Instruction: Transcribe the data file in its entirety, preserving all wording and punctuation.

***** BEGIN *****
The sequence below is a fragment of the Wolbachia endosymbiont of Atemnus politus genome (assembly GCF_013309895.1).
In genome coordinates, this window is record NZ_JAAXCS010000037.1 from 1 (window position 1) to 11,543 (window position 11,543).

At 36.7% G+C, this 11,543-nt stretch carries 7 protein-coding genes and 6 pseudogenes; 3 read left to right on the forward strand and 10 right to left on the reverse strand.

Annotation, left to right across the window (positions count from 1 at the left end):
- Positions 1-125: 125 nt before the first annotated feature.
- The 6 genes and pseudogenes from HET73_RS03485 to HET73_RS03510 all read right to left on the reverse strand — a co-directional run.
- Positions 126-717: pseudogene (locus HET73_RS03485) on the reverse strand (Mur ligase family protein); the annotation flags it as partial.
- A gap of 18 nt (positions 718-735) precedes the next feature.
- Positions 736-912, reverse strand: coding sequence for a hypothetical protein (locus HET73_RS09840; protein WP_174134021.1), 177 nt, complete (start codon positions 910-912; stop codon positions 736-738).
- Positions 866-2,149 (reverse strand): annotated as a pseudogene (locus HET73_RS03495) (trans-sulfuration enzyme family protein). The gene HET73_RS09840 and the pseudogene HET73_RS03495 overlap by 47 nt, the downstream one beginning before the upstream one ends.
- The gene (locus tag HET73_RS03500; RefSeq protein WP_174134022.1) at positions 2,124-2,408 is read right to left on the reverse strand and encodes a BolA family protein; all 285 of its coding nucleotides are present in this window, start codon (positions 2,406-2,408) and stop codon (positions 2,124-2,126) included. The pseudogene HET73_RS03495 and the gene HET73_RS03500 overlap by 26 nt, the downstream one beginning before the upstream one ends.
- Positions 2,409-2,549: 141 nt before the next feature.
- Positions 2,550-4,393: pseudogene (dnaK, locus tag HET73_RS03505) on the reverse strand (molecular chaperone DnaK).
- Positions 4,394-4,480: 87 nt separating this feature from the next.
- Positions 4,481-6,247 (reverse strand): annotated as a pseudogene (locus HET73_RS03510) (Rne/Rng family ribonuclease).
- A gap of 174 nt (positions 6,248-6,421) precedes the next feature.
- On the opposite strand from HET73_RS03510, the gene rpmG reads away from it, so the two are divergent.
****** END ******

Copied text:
The sequence below is a fragment of the Wolbachia endosymbiont of Atemnus politus genome (assembly GCF_013309895.1).
In genome coordinates, this window is record NZ_JAAXCS010000037.1 from 1 (window position 1) to 11,543 (window position 11,543).

At 36.7% G+C, this 11,543-nt stretch carries 7 protein-coding genes and 6 pseudogenes; 3 read left to right on the forward strand and 10 right to left on the reverse strand.

Annotation, left to right across the window (positions count from 1 at the left end):
- Positions 1-125: 125 nt before the first annotated feature.
- The 6 genes and pseudogenes from HET73_RS03485 to HET73_RS03510 all read right to left on the reverse strand — a co-directional run.
- Positions 126-717: pseudogene (locus HET73_RS03485) on the reverse strand (Mur ligase family protein); the annotation flags it as partial.
- A gap of 18 nt (positions 718-735) precedes the next feature.
- Positions 736-912, reverse strand: coding sequence for a hypothetical protein (locus HET73_RS09840; protein WP_174134021.1), 177 nt, complete (start codon positions 910-912; stop codon positions 736-738).
- Positions 866-2,149 (reverse strand): annotated as a pseudogene (locus HET73_RS03495) (trans-sulfuration enzyme family protein). The gene HET73_RS09840 and the pseudogene HET73_RS03495 overlap by 47 nt, the downstream one beginning before the upstream one ends.
- The gene (locus tag HET73_RS03500; RefSeq protein WP_174134022.1) at positions 2,124-2,408 is read right to left on the reverse strand and encodes a BolA family protein; all 285 of its coding nucleotides are present in this window, start codon (positions 2,406-2,408) and stop codon (positions 2,124-2,126) included. The pseudogene HET73_RS03495 and the gene HET73_RS03500 overlap by 26 nt, the downstream one beginning before the upstream one ends.
- Positions 2,409-2,549: 141 nt before the next feature.
- Positions 2,550-4,393: pseudogene (dnaK, locus tag HET73_RS03505) on the reverse strand (molecular chaperone DnaK).
- Positions 4,394-4,480: 87 nt separating this feature from the next.
- Positions 4,481-6,247 (reverse strand): annotated as a pseudogene (locus HET73_RS03510) (Rne/Rng family ribonuclease).
- A gap of 174 nt (positions 6,248-6,421) precedes the next feature.
- On the opposite strand from HET73_RS03510, the gene rpmG reads away from it, so the two are divergent.